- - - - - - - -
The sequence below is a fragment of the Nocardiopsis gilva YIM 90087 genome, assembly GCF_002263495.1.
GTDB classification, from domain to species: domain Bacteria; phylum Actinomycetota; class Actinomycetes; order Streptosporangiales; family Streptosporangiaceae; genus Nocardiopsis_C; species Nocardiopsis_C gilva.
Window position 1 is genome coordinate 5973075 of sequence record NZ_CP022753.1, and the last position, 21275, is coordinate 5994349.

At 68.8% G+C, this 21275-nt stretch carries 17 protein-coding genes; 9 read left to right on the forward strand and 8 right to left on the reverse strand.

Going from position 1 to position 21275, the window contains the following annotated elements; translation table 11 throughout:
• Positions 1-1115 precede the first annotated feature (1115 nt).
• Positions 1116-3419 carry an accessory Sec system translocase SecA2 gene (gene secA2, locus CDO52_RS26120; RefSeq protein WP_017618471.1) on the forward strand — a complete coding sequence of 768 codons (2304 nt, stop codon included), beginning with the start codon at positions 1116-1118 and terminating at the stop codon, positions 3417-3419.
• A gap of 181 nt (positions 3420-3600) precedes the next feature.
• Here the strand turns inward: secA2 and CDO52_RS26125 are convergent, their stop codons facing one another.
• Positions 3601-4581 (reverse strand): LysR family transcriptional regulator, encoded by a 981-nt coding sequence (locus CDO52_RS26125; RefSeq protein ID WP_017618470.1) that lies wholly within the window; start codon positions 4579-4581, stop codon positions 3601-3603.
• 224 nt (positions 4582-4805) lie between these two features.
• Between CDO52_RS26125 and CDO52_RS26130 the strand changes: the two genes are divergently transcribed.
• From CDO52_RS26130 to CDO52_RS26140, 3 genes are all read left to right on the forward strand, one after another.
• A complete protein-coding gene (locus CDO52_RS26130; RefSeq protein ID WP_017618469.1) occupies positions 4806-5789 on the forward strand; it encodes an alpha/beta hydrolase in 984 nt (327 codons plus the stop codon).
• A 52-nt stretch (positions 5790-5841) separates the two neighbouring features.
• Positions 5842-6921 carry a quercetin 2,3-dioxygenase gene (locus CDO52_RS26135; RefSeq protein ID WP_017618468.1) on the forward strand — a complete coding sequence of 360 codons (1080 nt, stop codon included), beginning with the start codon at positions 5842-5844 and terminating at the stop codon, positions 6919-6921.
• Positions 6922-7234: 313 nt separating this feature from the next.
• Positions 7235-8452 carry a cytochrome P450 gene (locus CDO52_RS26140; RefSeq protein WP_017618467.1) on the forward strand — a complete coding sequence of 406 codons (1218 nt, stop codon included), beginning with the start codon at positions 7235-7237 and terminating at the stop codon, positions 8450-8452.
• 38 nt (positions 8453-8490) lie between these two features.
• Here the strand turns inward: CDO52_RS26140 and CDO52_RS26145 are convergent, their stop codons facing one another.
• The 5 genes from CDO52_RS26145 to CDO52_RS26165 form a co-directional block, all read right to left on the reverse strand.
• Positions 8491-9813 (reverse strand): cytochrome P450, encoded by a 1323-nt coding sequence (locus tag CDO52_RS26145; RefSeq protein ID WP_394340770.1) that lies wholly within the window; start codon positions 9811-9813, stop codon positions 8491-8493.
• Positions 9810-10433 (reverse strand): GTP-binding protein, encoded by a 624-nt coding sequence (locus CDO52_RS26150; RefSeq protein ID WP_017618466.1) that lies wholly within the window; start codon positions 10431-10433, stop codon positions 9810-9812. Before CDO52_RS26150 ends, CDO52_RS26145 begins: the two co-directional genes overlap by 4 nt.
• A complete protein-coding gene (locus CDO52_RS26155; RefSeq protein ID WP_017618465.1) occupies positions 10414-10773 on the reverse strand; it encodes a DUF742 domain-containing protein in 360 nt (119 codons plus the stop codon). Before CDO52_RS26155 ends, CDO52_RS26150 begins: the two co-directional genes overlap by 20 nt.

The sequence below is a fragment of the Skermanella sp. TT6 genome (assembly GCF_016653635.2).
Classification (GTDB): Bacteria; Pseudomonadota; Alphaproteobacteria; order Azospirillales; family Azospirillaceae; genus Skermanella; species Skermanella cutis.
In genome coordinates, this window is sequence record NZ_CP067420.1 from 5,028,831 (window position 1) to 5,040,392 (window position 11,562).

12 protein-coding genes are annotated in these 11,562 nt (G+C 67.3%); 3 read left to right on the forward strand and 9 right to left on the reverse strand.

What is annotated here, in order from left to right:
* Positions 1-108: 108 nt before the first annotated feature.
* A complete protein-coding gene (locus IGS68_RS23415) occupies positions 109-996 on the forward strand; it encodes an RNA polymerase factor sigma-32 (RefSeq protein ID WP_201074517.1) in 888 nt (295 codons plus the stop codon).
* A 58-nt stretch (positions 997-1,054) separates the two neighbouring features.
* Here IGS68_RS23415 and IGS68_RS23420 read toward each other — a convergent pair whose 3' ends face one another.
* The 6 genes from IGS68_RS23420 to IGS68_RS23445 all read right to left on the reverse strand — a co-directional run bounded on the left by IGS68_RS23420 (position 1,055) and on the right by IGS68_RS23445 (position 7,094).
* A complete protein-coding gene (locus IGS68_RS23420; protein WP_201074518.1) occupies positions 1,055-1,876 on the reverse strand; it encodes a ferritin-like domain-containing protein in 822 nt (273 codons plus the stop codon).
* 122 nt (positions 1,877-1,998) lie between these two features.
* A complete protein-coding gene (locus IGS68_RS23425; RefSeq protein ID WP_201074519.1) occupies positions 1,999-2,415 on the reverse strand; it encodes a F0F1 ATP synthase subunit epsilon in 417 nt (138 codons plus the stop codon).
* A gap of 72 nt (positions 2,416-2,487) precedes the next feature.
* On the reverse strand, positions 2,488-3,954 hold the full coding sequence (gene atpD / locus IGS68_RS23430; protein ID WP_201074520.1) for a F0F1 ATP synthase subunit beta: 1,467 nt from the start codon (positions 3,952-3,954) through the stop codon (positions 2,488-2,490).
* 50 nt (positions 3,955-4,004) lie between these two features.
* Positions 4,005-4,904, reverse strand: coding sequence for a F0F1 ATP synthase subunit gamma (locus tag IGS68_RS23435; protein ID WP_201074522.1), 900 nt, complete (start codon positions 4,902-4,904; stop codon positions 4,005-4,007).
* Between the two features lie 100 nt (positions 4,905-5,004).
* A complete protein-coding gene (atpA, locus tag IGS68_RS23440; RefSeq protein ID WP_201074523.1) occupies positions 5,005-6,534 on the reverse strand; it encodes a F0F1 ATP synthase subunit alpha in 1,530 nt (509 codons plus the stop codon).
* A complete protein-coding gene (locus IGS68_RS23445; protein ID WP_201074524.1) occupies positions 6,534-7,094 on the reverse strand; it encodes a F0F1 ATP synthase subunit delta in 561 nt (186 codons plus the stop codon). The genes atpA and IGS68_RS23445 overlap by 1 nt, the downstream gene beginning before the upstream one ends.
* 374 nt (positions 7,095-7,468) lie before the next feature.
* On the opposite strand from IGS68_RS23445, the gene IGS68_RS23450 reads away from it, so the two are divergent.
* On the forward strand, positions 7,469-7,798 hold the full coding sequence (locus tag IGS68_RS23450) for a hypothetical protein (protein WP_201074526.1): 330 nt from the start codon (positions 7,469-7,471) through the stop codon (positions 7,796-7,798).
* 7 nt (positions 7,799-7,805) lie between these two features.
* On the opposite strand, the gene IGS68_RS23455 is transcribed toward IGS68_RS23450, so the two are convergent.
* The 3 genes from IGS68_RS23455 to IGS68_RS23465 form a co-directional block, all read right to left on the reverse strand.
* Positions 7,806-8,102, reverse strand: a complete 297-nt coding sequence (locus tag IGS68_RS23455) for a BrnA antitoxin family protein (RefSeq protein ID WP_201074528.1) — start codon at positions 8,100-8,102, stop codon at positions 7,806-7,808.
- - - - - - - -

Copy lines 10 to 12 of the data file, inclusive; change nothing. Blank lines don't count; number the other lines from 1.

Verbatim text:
• Positions 3601-4581 (reverse strand): LysR family transcriptional regulator, encoded by a 981-nt coding sequence (locus CDO52_RS26125; RefSeq protein ID WP_017618470.1) that lies wholly within the window; start codon positions 4579-4581, stop codon positions 3601-3603.
• 224 nt (positions 4582-4805) lie between these two features.
• Between CDO52_RS26125 and CDO52_RS26130 the strand changes: the two genes are divergently transcribed.